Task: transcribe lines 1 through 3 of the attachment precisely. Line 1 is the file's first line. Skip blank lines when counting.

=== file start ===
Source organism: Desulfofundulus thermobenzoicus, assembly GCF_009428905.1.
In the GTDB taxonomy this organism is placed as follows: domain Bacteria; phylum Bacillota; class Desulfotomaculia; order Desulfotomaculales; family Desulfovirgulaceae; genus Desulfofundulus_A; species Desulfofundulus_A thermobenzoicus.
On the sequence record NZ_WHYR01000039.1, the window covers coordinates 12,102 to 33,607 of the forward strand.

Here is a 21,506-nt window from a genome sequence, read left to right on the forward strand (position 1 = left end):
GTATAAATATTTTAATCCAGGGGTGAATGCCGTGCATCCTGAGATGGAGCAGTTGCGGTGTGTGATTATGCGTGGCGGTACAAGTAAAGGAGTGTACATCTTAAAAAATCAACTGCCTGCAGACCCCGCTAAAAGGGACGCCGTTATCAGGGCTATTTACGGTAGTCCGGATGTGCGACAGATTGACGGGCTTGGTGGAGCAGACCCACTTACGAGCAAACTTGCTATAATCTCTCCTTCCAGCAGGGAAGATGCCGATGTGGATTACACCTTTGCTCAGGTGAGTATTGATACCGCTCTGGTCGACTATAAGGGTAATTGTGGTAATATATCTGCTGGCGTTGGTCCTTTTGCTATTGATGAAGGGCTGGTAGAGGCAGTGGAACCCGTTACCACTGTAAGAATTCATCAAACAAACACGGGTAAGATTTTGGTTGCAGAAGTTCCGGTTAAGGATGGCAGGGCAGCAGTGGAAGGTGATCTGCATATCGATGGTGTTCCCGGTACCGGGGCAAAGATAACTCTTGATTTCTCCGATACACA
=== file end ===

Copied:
Source organism: Desulfofundulus thermobenzoicus, assembly GCF_009428905.1.
In the GTDB taxonomy this organism is placed as follows: domain Bacteria; phylum Bacillota; class Desulfotomaculia; order Desulfotomaculales; family Desulfovirgulaceae; genus Desulfofundulus_A; species Desulfofundulus_A thermobenzoicus.
On the sequence record NZ_WHYR01000039.1, the window covers coordinates 12,102 to 33,607 of the forward strand.